Self Care, Tax Refunds and Messy Bun Gurus

The Self Care and Messy Bun Gurus Part

I am SO OVER privileged women telling me to be still, wash my face and to practice "self care". I'm here to testify that life sucks hard sometimes and it will be miserable and scary and washing your face won't do shit. It's actually hilarious to me that people who don't, and can't really understand what it's like to struggle become these icons of inspiration. 

I'm not saying that everyone has to struggle in order for their stories to be important or valid. ALL of our experiences as humans are important, even those that are fairy-tale pretty. 

But it seems almost dangerous to blithely toss around a few platitudes and call it self help. It's not that easy.

The worst part of this gross trend (yeah to me it's gross) is that some women will look at themselves and their lives and and their situations and wonder why the hell they can't just pull harder on the ol' bootstraps because duh, our problems are so easily dissolved with some soap, water, prayers and a lil me time. And then the guilt starts.

I've faced some terrible stuff (spouse leaving, bankruptcy, poverty, abuse) but even I wouldn't assume to become some guru of messy bun wisdom. Because I know my struggles look like a trip to freaking Disney compared to what others have gone through/are going through.

One more thing that bugs me about this: these are the voices that get amplified and shared and turned into glossy books because they have the means to get heard. Connections and money and time- we are DROWNING in insta-inspo fluff and will never hear many truly powerful women's voices because they don't have even a speck of those means. 

I guess the thing that saddens me about society's current obsession with these affluent women who can't seem to ever get their gd hair tucked just right behind their ears is this: would someone like JK Rowling make it if she was just starting out now? Would Oprah? How many Harry Potters is the world missing because the brain they live in is too broke and exhausted to pay for a social media assistant or attend a writer's workshop at noon on a Tuesday? How many stories that would actually help are we never going to hear because the person who lives it isn't married to a hedge fund investor or has a trust from mom and dad? 

I know this may come across as a poor person crying and pouting because *newsflash* rich people have advantages but, man. I'm just saying it would be nice to hear from more women who have truly clawed their way to the top from somewhere lower than omg remember that time we couldn't afford to get the dog groomed

The whole premise of self-care, self-love, self anything is picking YOU over all the other stuff.

The reality for many of us is that WE are it. We alone bear the responsibility to keep our families, and ourselves, afloat. And when it comes down to choosing between our kids and ourselves, it’s pretty obvious who wins. 

I screw up, a lot, still. You’d think after so many years of living without much money I’d have figured this shit out. But despite knowing just how hard and how desperate things can be...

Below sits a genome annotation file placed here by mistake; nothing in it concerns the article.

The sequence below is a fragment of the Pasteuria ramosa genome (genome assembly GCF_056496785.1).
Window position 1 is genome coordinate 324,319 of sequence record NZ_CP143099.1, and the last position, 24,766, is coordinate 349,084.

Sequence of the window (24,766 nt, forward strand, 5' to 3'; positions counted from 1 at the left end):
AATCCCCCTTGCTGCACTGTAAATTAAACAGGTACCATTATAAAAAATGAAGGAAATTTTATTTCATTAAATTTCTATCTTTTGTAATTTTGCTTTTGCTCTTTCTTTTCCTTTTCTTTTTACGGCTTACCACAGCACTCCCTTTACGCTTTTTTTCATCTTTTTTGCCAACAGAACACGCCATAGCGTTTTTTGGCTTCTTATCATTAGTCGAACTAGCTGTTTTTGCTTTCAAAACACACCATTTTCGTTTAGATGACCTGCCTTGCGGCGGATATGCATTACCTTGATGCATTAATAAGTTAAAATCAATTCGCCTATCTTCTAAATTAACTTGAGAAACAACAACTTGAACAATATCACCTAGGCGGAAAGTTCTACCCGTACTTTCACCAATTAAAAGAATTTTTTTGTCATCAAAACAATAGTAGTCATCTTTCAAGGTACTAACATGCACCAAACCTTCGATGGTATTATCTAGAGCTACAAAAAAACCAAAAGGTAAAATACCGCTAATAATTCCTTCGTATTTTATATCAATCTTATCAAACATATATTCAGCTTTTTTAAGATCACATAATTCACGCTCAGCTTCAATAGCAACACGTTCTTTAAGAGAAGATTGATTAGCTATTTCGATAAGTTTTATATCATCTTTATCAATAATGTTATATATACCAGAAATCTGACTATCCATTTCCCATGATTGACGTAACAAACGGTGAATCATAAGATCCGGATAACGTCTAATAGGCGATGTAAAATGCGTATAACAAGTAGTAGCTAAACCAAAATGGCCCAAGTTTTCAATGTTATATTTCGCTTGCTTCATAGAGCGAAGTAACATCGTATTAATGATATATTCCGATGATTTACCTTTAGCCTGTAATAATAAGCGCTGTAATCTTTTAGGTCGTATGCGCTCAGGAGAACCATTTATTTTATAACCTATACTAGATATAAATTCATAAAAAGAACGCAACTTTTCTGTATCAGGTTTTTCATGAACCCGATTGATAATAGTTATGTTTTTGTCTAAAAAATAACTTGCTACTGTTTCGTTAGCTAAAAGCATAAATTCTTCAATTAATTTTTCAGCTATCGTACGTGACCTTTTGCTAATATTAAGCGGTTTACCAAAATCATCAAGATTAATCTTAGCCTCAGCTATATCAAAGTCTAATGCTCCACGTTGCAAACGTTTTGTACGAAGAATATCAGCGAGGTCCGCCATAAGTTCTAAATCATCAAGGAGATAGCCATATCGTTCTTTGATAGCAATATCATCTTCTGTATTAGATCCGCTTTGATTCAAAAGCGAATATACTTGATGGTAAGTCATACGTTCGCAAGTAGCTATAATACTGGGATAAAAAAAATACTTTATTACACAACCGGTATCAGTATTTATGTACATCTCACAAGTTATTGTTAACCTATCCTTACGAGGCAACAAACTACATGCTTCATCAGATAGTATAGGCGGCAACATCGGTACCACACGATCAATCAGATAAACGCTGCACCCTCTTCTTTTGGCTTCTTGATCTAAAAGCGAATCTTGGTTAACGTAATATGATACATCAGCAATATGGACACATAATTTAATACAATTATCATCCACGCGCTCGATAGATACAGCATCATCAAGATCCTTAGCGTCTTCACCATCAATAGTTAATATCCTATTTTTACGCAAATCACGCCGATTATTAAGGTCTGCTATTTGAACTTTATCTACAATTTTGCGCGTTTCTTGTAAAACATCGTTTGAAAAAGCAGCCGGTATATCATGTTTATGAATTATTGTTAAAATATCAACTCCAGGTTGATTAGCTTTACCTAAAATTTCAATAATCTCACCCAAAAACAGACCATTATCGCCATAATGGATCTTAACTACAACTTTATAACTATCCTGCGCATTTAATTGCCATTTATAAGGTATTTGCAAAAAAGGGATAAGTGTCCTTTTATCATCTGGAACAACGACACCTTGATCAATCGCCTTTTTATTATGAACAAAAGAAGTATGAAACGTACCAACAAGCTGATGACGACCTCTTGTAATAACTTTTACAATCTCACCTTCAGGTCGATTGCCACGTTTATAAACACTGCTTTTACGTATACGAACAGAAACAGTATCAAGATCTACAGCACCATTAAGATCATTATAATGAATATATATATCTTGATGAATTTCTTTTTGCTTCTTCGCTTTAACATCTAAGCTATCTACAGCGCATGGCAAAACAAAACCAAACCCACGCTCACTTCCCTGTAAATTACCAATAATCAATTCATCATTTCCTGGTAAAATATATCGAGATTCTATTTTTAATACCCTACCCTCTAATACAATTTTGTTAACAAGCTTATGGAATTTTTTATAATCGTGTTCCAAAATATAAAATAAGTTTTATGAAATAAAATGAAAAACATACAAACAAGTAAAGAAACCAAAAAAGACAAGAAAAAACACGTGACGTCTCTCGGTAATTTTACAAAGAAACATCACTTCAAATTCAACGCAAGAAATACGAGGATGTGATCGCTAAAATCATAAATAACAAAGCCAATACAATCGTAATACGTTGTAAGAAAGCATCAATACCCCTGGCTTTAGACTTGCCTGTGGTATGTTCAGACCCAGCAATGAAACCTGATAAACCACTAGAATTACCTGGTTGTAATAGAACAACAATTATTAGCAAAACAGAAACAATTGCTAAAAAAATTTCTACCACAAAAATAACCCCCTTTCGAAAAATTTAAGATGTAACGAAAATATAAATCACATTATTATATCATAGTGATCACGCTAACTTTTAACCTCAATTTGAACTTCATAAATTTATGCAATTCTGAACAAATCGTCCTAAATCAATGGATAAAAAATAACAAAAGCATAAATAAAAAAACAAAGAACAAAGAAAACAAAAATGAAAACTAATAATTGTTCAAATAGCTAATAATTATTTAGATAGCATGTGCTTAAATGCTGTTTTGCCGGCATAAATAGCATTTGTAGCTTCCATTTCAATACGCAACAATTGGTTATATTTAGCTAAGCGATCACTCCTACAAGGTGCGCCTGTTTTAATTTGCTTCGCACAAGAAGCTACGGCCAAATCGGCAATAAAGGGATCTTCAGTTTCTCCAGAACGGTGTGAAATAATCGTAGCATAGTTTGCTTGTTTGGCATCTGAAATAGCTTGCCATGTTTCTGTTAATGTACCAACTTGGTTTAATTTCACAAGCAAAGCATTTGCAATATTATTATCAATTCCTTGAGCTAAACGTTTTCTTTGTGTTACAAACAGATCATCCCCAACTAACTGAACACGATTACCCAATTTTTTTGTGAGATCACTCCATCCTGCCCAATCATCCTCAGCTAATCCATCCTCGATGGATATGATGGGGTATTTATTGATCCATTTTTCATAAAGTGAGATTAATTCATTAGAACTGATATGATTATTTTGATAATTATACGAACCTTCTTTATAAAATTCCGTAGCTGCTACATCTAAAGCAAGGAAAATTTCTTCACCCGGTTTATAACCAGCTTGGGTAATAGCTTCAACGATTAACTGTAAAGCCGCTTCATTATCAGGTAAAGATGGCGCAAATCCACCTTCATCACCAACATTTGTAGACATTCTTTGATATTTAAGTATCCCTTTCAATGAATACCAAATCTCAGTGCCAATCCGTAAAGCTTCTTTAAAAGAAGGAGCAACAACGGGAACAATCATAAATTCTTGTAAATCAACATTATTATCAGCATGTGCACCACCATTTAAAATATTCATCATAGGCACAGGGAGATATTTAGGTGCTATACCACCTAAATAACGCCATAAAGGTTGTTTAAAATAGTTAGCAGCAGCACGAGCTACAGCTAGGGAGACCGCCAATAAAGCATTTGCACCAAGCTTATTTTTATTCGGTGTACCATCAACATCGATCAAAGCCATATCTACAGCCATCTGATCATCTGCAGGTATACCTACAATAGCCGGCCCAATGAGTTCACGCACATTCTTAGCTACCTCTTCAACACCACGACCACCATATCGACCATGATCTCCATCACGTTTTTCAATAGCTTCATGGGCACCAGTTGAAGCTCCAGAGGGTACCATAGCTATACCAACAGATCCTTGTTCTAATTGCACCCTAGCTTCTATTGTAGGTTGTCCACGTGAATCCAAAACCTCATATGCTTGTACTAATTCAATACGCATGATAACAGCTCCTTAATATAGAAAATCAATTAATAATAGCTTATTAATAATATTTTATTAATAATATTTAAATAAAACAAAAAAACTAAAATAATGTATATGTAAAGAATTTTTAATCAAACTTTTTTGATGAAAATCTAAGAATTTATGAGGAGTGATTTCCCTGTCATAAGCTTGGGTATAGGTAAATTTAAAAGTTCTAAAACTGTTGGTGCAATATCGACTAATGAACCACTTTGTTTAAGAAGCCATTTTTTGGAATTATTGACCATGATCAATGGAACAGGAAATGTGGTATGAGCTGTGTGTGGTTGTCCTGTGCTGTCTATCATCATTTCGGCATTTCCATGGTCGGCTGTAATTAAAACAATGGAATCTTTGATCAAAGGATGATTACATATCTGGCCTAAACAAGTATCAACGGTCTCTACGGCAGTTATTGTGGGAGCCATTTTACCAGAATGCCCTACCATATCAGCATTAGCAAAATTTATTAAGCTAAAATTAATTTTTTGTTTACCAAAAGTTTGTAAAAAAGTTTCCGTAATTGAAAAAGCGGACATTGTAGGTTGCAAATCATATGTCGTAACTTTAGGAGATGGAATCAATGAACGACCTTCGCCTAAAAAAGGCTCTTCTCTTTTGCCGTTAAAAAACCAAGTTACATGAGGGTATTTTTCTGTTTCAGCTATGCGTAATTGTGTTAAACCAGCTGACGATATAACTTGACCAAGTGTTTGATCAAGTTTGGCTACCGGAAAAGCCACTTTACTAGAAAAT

I tend to go overboard at Christmas, for example. Obviously not like, “a Lexus in the driveway with a big bow on it” overboard but for some reason even with grown ass kids I’m always trying to fill some empty space with just one more present. Just one more thing and they will see how much I love them and how sorry I am that the other 364 days of the year are spent with a mom who grinds her teeth at night and who reminds people to turn off lights and who stands in the grocery store deciding if that pint of ice cream is worth it or is way too self indulgent.

Last fall I bought a ticket to see the Foo Fighters. It was definitely way too self indulgent. It was way out of my price range. It was absolutely worth it. I lived on lentil soup for a week or two but my goodness- it’s been five months and I’m still able to close my eyes and go back to that night like it’s a sweet spring water well and draw so much joy from it. That $120 dollar ticket might have been one of the stupidest things I've spent my money on, but it was also one of the smartest. 

That, my friends, is what self-care looked like for me last year. Dave Grohl, loud music, and a night out with a small side of guilt.

The Tax Refund Part

Tax refund season is upon us and with it will come comments and sighs and fist-shaking at all of the poors who run out and spend everyone else's hard-earned money on televisions and manicures and iPhones and who then find themselves broke and struggling again soon after making yet another stupid choice. 

And you know what? That's true for some. Some people do make less-than wise decisions when a chunk of cash that's not already earmarked for rent or food or new tires or prescriptions shows up in their checking account or in the mailbox. It's hard for me to describe what it's like to get a tax refund after months of holding your breath as you swipe your debit card at the grocery store. 

I guess it's like being so hungry that you want to gnaw your arm off and then someone saying "hey open that door over there my friend you won't believe your eyes" and you open that door and there is a neverending buffet of comfort food: buttery mashed potatoes, all the pad thai a girl could ever want to shovel into her gullet, ice cold martinis...wait. That might be an actual dream I've had. 

Anyhoo. It's like that. And I guess I can't blame someone who has only tasted struggle and worry for months on end to want a smidgen, just a nibble, of something better. 

But not me. I've only been getting a refund for a few years, before that I had to pay in thanks to my ex-husband's lawyer and also irony.